User:Corey Bear/Notebook/(15 July 2014) Invertebrates

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Intent: The intent of this experiment was to understand the importance of invertebrates and to learn how invertebrate systems have evolved into more dynamic and complex systems over time.

Overview:' This lab was composed of three sub-procedures that helped define and visually understand invertebrate diversity. Procedure One entailed the observation of cross-sections from coelomates, pseudocoelomates, and coelomates under a dissecting scope: specimen observed were dead on arrival to the laboratory, and therefore were observed with no movement. Table One describes the general movement seen in a typical live specimen. Procedure Two entailed the observation of five major classes of arthropods: arachnida, diplopoda, chilopoda, insect, and crustacea under a compound microscope. Procedure Three analyzed the invertebrates collected from the transect site through the berlese funnel. More information provided in Table Two. (Bentley, et al, 2014)

Observations: This experiment began with Procedure One, which was not physically conducted due to errors occurring during the delivery of the specimen (worms). General movements were described by the professor, which indicate that the movement of coelomates, pseudocoelomates, and coelomates are directly related to their structural complexity (i.e., Germ Layers). Information regarding the movement of these three worms can be found in Table One—Procedure One.

Procedure Three began by collecting five specimen from the alcohol drip portion of the berlese funnel. The fluid was segregated off into two sterile petri dishes where they were then observed under a dissecting scope to find, collect, and analyze five different invertebrates found from the transect site. Five independent specimen were collected—in sequential order corresponding to Table two: 1 (Siphonaptera & Flea at 700mm); 2 (Arachnid & Spider at 1500mm); 3 (Insect & Mosquito at 2000mm); 4 (Insect & Egg at 1000mm); and 5 (Arachnid & Spider at 800mm). This range span of specimen found in the transect site is 700mm to 2000mm, with the flea as the smallest and the mosquito as the largest. Two arachnids were also found in the specimen, one measuring 1500mm and another measuring 800mm. Together, these five invertebrates represent the diverse complexity found in a small sample of leaf specimen collected at the transect site.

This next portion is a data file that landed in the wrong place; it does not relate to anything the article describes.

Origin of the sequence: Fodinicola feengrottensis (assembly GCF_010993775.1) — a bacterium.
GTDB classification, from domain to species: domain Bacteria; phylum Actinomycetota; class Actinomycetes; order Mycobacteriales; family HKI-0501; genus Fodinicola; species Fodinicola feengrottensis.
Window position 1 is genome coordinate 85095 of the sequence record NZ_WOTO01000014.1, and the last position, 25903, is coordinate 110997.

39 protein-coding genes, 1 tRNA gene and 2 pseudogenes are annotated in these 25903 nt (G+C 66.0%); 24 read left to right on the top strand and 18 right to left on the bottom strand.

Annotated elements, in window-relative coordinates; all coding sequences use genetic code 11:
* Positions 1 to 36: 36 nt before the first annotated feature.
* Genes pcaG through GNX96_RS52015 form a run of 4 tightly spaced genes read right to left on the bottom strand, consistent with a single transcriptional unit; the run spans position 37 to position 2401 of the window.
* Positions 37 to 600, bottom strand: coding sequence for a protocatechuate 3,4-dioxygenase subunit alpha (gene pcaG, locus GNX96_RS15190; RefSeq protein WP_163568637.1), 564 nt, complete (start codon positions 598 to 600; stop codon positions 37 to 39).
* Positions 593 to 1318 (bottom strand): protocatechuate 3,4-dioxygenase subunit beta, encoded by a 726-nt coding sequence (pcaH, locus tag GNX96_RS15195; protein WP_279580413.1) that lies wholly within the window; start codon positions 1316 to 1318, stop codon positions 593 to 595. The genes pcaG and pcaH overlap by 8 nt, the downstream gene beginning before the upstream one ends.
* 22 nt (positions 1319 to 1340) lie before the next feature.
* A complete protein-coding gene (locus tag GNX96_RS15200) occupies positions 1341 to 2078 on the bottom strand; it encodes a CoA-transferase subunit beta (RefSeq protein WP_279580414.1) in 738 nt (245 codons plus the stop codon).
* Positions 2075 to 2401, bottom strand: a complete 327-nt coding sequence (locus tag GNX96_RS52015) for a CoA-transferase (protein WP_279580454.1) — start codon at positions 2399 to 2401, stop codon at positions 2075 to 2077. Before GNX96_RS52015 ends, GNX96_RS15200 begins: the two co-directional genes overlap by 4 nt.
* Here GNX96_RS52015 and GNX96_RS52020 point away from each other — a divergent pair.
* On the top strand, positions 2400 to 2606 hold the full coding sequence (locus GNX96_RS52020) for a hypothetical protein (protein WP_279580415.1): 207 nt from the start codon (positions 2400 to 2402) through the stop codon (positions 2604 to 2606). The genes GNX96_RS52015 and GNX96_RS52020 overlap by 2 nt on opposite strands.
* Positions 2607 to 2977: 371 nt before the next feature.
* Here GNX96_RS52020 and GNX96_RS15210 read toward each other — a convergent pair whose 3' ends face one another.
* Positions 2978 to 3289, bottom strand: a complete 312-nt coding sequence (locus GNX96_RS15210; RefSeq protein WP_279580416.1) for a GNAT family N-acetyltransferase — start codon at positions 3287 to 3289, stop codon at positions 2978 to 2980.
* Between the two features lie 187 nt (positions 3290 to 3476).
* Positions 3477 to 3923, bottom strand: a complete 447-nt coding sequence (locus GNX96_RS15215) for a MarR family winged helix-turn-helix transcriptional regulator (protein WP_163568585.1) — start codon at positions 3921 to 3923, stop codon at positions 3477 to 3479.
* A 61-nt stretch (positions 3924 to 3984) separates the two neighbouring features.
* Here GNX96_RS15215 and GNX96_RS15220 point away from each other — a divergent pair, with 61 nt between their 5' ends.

Additional Observations: Vertebrate species have also been observed in the transect site. Four major groups of vertebrates have been documented to frequent the area, two of which are birds, one mammal, one amphibian, and one reptile. Two known birds of the area, are the pigeon and sparrow. The pigeon’s phylum to species is:

Phylum: Chordata Class: Aves Order: Columbiformes Family: Columbidae Genus: Columba Species: Livia.

The Sparrow’s phylum to species is:

Phylum: Chordata Class: Aves Order: Passeriformes Family: Passerine Genus: Passer Species: P. domestics.

The mammal seen in the transect site is the Cottontail Rabbit, and phylum to species is:

Phylum: Chordata Class: Mammalia Order: Lagomorpha Family: Leporidae Genus: Sylvilagus Species: Lepus sylvaticus

The amphibian seen in the transect site is the frog, and phylum to species is:

Phylum: Vertebrata Class: Amphibia Order: Anura Family: Ranidae Genus: Rana Species: Temporaria

The reptile seen in the transect site is the garden snake, and phylum to species is:

Phylum: Chordata Class: Reptilia Order: Squamata Family: Colubridae Genus: Thamnophis Species: T. sirtalis

All of these species would benefit from the transect site both biotically and abiotically, as it is an American University garden site. Specifically, the transect site is full of tomatoes, flowers, carrots, mint, cabbage, and other vegetables. Abiotic materials include a hose which would provide daily water, and a plastic shed for protection. The garden is enclosed by a chicken wire fence, which could temporally keep out most vertebrate, but the perimeter could be penetrated by air or by tunneling, or through the excess diameter in the fence door. Moreover, these organisms represent the ecological concept of trophic, as the organisms consume one another, they give back the nutrients which allows for further reproduction, which is part of the community and allows for the carrying capacity to be maintained.

Table One—Procedure One: https://drive.google.com/file/d/0B0_IEyKChqDxMXN1NjFDVnJPM2c/edit?usp=sharing

Table Two—Procedure Two: https://drive.google.com/file/d/0B0_IEyKChqDxTFZ1TkxURjVaNlE/edit?usp=sharing

Food Web: https://drive.google.com/file/d/0B0_IEyKChqDxWFlmRkFvallSWDg/edit?usp=sharing

Flea: https://drive.google.com/file/d/0B0_IEyKChqDxTk96YW1QdlJndzg/edit?usp=sharing

Egg: https://drive.google.com/file/d/0B0_IEyKChqDxc0paUzBFaEtRdFk/edit?usp=sharing

Spider One: https://drive.google.com/file/d/0B0_IEyKChqDxUHIxNlY3TjNzVmM/edit?usp=sharing

Spider Two: https://drive.google.com/file/d/0B0_IEyKChqDxTUN2R3E0d2RYSGs/edit?usp=sharing


Reference Bentley., Walters-Conte., & Zeller. (2014). Biology 210 Lab Manual. Washington: American University.